MOG Music Network


Best Albums of 2010 - Top 31 Albums - MGMT, Beach House, Deerhunter...

Best Albums of 2010 -- Any Colour You Like

Also, scroll down to the bottom to check out some of the exciting releases set to come out in 2011.

1. MGMT - Congratulations -
This is the kind of departure album the big record label didn’t want MGMT to make on the heels of the breakout {proper} debut Oracular Spectacular. Congratulations is a dramatic left turn for the band, conceptually abundant, sprawling with far-out sounds and disorienting kaleidoscopic perplexity, the record, like the brainy and impish band members themselves, is a nine-song mindwarp that you sort of have to be wading through your mid-twenties yourself to fully appreciate. No album has aurally captured the delirium-inducing Odyssey Years  quite like this oneCommenting on the pressures of success and worldwide notoriety after the world went haywire over "Kids", "Time To Pretend" and "Electric Feel", the group warily displays such anxieties in their Sgt. Pepper’s Lonely Hearts Club Band-esque music video for “Flash Delirium” (remember back to the drugged-up dinner scene where the band is coaxed into signing a record contract) and lyrically throughout the album. For making the album you wanted to make, I say Congratulations. Finally, here's an annotated dissection of the Modern Epic that is "Siberian Breaks".

Also, Congratulations gets the nod for album cover of the year, my favorite since Tha Carter III.

2. Beach House - Teen Dream -
For those with the guilty pleasure of enjoying Mazzy Star’s “Fade Into You”, hearing Teen Dream for the first time, a gripping 10-song encapsulation of that dream-pop sound championed by Hope Sandoval, had nothing short of a hypnotic effect. Plus, “Take Care” might be the most comforting album closer/fade out ever made. Here's the ACYL review from way back in January:

Take comfort in Beach House this winter. The band’s third (and my first) LP is a nocturnal 10-song set that just happened to come out in the dead heart of winter, arriving as a welcome beacon. Teen Dream is one of those rare records you can put on and immediately elevate your spirits. Filled with unending charm, the contagious listenability of songs like “Walk in the Park” and “Used to Be” is seemingly eternal (at this point at least).

Beach House’s sound falls at a cross-section somewhere between the dream-pop of artists like Hope Sandoval, M83 and Chairlift, while managing to resurrect the sounds of Stevie Nicks’ early days in Fleetwood Mac. Victoria Legrand’s organic and glowing vocals shimmer amongst an ethereal bed of fluttery guitars and atmospheric keyboard drones giving the album a simple, yet powerful and soothing sound. Plaintive, melancholic and cathartic all at once, the wanderlust-inducing Teen Dream provides an aural wonderland for the everyman or woman getting cabin fever in his cubicle or carrel this winter. Finally, the fading and repetitive outro of “Take Care” leaves listeners with the hopeful promise:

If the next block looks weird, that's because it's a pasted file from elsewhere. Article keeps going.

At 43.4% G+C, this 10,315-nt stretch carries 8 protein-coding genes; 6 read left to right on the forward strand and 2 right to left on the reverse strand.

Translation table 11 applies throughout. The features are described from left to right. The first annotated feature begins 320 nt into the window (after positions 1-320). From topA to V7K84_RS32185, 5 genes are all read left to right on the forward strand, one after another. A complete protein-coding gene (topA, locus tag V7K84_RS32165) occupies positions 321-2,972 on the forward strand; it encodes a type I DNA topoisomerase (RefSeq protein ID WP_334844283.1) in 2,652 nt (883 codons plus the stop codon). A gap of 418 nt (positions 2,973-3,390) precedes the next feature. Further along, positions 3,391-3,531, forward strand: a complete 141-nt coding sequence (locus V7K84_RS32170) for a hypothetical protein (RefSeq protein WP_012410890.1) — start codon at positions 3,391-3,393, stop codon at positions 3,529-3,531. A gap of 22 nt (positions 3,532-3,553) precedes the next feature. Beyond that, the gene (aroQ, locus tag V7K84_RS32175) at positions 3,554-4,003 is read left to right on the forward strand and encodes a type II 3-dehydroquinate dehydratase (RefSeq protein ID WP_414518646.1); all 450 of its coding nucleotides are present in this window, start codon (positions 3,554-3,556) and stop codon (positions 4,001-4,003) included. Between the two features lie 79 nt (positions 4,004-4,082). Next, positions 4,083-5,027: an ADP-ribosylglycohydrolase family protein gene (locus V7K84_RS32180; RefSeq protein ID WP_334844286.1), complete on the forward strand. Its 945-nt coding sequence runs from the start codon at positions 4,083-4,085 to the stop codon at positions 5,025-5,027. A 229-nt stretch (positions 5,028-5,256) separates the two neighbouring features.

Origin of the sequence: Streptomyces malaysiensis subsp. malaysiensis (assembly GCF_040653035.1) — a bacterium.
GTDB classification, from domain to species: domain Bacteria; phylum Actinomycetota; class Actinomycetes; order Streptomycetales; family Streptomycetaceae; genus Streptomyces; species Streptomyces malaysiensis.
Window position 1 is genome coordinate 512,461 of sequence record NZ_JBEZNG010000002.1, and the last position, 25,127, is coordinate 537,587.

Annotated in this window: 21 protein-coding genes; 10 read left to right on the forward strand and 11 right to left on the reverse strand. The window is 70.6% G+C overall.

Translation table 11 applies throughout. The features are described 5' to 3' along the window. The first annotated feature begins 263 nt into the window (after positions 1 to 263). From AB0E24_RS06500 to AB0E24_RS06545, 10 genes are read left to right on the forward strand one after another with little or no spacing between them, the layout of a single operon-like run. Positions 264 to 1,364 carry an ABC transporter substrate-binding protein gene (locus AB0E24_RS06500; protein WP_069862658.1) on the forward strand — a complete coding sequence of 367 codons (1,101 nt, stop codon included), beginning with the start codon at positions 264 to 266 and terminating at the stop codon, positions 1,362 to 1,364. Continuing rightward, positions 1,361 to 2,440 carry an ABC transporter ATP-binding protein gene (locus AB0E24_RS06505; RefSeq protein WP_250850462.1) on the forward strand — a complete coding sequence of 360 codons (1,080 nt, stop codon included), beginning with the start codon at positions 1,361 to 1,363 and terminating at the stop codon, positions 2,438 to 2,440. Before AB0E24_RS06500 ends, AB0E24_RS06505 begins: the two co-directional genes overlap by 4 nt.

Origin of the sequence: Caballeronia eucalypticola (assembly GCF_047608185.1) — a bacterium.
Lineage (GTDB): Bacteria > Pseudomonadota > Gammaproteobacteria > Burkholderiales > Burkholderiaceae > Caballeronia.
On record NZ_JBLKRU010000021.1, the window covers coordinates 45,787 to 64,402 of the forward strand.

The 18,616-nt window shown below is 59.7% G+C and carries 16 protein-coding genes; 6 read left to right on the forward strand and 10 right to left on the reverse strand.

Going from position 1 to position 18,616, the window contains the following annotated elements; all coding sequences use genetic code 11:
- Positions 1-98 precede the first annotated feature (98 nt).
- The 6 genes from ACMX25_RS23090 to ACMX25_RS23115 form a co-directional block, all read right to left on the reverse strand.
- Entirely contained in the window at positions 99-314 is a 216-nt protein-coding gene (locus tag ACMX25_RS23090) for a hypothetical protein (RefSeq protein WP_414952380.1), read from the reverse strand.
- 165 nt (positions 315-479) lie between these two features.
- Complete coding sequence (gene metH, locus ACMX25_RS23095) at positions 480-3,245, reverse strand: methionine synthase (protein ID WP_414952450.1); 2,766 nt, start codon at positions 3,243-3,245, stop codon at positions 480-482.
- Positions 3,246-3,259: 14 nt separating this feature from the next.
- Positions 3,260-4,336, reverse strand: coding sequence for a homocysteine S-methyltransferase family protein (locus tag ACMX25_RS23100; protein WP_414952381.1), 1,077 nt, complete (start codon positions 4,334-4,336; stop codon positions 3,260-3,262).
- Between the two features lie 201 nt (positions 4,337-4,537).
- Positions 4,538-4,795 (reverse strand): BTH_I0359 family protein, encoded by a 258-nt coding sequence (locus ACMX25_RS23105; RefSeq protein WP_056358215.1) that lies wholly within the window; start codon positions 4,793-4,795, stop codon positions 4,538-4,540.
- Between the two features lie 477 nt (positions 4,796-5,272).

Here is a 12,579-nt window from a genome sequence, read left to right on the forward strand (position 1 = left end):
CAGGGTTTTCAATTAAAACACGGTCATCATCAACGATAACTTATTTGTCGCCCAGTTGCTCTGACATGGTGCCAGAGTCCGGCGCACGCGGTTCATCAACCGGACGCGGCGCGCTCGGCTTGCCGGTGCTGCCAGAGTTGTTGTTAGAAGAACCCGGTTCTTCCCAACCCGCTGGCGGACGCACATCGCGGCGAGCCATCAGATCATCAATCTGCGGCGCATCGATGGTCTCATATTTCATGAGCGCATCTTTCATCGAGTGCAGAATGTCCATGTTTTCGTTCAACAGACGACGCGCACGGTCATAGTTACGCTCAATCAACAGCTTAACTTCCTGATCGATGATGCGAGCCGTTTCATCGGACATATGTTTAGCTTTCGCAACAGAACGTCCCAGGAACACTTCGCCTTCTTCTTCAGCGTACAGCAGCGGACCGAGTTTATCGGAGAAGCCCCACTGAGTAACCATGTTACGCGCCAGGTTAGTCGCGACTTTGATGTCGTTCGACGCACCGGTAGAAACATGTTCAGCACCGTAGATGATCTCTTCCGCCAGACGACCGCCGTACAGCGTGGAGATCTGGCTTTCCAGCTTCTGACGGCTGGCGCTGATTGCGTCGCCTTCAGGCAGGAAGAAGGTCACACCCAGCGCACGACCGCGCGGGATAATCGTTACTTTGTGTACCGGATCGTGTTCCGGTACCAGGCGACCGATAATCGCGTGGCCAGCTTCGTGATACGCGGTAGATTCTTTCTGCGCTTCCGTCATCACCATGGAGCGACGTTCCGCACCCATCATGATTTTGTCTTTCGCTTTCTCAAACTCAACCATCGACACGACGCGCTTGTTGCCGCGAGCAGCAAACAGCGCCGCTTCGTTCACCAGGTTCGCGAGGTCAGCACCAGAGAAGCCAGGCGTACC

I’ll take care of you
Take care of you
That’s true

Dream on.

3. Deerhunter - Halcyon Digest – Over the past couple years, Bradford Cox has landed on a short list of modern artists who can’t really do much wrong. Before Halcyon Digest I was somewhat lukewarm about Deerhunter, and viewed them as a band largely still looking to find their sound. However, I've been a huge fan of Bradford’s solo act Atlas Sound ever since hearing last year's Logos, and then hearing it again, and again, and again. This album enshrouds some great pop songs like the single “Revival” in Cox’s trademark bedroom haziness, but with a broader, poppier appeal. I recently read someone describe them as an 'ambient punk' band, sounds just about right.

4. Dr. Dog - Shame, Shame – After Shame, Shame, one thing is now clear: Dr. Dog just doesn’t know how to make bad albums. On the heels of Fate (ACYL’s #1 album of 2008), the Philly classically-trained rockers (the classics of the Woodstock generation) have once again pumped out an amiable, feel good rock record tailormade for summer time.  Shame, Shame is yet another unabashedly revisionist, soundchecking (think of it as a musical version of namedropping) spin on the sounds of a better time for music. Unapologetically, Dr. Dog has built quite a career as this era's best 60's -worshipping band, while tweaking the trusty formula ever so slightly with each effort and thereby keep the close attention of fans and critics alike. The train rolls on and perhaps we'll get another record from these guys in 2011?